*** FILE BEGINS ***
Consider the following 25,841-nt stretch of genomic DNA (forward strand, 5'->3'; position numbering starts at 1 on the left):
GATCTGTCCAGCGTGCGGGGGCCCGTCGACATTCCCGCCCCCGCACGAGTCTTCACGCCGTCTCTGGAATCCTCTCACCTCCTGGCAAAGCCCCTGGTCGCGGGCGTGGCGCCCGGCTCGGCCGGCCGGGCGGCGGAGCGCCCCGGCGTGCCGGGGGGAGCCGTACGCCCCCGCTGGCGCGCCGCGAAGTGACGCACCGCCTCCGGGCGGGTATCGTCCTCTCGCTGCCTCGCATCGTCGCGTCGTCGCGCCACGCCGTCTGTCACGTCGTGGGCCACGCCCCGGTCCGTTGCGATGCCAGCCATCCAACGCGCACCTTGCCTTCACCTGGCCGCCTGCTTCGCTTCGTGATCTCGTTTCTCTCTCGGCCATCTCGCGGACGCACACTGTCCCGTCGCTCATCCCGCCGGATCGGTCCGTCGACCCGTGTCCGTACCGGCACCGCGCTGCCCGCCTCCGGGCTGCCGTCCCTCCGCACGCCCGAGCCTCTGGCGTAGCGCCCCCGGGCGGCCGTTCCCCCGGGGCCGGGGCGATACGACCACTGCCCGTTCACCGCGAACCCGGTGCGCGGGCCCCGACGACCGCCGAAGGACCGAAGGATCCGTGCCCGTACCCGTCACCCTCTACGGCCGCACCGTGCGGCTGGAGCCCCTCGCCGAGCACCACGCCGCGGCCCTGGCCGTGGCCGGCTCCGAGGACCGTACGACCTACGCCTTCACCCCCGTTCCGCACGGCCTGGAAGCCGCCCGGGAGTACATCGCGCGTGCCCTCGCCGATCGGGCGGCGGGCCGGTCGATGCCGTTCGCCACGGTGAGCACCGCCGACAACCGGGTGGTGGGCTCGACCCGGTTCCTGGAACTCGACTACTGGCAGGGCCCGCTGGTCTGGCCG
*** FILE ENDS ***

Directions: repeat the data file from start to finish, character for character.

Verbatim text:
Consider the following 25,841-nt stretch of genomic DNA (forward strand, 5'->3'; position numbering starts at 1 on the left):
GATCTGTCCAGCGTGCGGGGGCCCGTCGACATTCCCGCCCCCGCACGAGTCTTCACGCCGTCTCTGGAATCCTCTCACCTCCTGGCAAAGCCCCTGGTCGCGGGCGTGGCGCCCGGCTCGGCCGGCCGGGCGGCGGAGCGCCCCGGCGTGCCGGGGGGAGCCGTACGCCCCCGCTGGCGCGCCGCGAAGTGACGCACCGCCTCCGGGCGGGTATCGTCCTCTCGCTGCCTCGCATCGTCGCGTCGTCGCGCCACGCCGTCTGTCACGTCGTGGGCCACGCCCCGGTCCGTTGCGATGCCAGCCATCCAACGCGCACCTTGCCTTCACCTGGCCGCCTGCTTCGCTTCGTGATCTCGTTTCTCTCTCGGCCATCTCGCGGACGCACACTGTCCCGTCGCTCATCCCGCCGGATCGGTCCGTCGACCCGTGTCCGTACCGGCACCGCGCTGCCCGCCTCCGGGCTGCCGTCCCTCCGCACGCCCGAGCCTCTGGCGTAGCGCCCCCGGGCGGCCGTTCCCCCGGGGCCGGGGCGATACGACCACTGCCCGTTCACCGCGAACCCGGTGCGCGGGCCCCGACGACCGCCGAAGGACCGAAGGATCCGTGCCCGTACCCGTCACCCTCTACGGCCGCACCGTGCGGCTGGAGCCCCTCGCCGAGCACCACGCCGCGGCCCTGGCCGTGGCCGGCTCCGAGGACCGTACGACCTACGCCTTCACCCCCGTTCCGCACGGCCTGGAAGCCGCCCGGGAGTACATCGCGCGTGCCCTCGCCGATCGGGCGGCGGGCCGGTCGATGCCGTTCGCCACGGTGAGCACCGCCGACAACCGGGTGGTGGGCTCGACCCGGTTCCTGGAACTCGACTACTGGCAGGGCCCGCTGGTCTGGCCG